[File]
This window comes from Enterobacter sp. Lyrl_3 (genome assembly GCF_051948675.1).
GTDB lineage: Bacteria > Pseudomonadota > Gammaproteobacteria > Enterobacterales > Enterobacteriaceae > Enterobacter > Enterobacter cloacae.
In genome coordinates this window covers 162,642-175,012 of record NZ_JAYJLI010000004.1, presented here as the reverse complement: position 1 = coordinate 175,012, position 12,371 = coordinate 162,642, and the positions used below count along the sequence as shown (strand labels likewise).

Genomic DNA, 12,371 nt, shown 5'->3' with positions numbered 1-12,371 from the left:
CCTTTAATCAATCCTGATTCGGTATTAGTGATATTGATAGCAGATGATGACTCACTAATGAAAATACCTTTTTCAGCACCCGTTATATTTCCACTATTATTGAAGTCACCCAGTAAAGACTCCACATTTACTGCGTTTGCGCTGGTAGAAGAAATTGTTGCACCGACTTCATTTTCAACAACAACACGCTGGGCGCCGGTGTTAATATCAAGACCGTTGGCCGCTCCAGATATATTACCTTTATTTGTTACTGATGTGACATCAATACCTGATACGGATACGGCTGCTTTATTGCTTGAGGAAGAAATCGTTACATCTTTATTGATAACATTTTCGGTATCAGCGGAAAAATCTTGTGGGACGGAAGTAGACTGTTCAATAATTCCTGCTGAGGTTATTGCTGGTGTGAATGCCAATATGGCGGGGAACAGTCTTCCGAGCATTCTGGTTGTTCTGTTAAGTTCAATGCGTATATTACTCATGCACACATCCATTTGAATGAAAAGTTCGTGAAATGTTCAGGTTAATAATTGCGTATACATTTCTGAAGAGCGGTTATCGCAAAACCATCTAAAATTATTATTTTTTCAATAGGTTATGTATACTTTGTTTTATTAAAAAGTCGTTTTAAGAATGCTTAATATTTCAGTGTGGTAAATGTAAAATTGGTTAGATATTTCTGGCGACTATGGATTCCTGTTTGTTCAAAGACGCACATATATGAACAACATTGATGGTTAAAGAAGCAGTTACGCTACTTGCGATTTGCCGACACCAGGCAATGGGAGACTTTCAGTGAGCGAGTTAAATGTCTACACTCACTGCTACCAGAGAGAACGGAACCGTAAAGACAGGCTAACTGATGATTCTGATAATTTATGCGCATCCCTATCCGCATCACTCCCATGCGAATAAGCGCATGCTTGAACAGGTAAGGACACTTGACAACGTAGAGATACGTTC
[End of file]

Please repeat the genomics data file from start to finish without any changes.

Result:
This window comes from Enterobacter sp. Lyrl_3 (genome assembly GCF_051948675.1).
GTDB lineage: Bacteria > Pseudomonadota > Gammaproteobacteria > Enterobacterales > Enterobacteriaceae > Enterobacter > Enterobacter cloacae.
In genome coordinates this window covers 162,642-175,012 of record NZ_JAYJLI010000004.1, presented here as the reverse complement: position 1 = coordinate 175,012, position 12,371 = coordinate 162,642, and the positions used below count along the sequence as shown (strand labels likewise).

Genomic DNA, 12,371 nt, shown 5'->3' with positions numbered 1-12,371 from the left:
CCTTTAATCAATCCTGATTCGGTATTAGTGATATTGATAGCAGATGATGACTCACTAATGAAAATACCTTTTTCAGCACCCGTTATATTTCCACTATTATTGAAGTCACCCAGTAAAGACTCCACATTTACTGCGTTTGCGCTGGTAGAAGAAATTGTTGCACCGACTTCATTTTCAACAACAACACGCTGGGCGCCGGTGTTAATATCAAGACCGTTGGCCGCTCCAGATATATTACCTTTATTTGTTACTGATGTGACATCAATACCTGATACGGATACGGCTGCTTTATTGCTTGAGGAAGAAATCGTTACATCTTTATTGATAACATTTTCGGTATCAGCGGAAAAATCTTGTGGGACGGAAGTAGACTGTTCAATAATTCCTGCTGAGGTTATTGCTGGTGTGAATGCCAATATGGCGGGGAACAGTCTTCCGAGCATTCTGGTTGTTCTGTTAAGTTCAATGCGTATATTACTCATGCACACATCCATTTGAATGAAAAGTTCGTGAAATGTTCAGGTTAATAATTGCGTATACATTTCTGAAGAGCGGTTATCGCAAAACCATCTAAAATTATTATTTTTTCAATAGGTTATGTATACTTTGTTTTATTAAAAAGTCGTTTTAAGAATGCTTAATATTTCAGTGTGGTAAATGTAAAATTGGTTAGATATTTCTGGCGACTATGGATTCCTGTTTGTTCAAAGACGCACATATATGAACAACATTGATGGTTAAAGAAGCAGTTACGCTACTTGCGATTTGCCGACACCAGGCAATGGGAGACTTTCAGTGAGCGAGTTAAATGTCTACACTCACTGCTACCAGAGAGAACGGAACCGTAAAGACAGGCTAACTGATGATTCTGATAATTTATGCGCATCCCTATCCGCATCACTCCCATGCGAATAAGCGCATGCTTGAACAGGTAAGGACACTTGACAACGTAGAGATACGTTC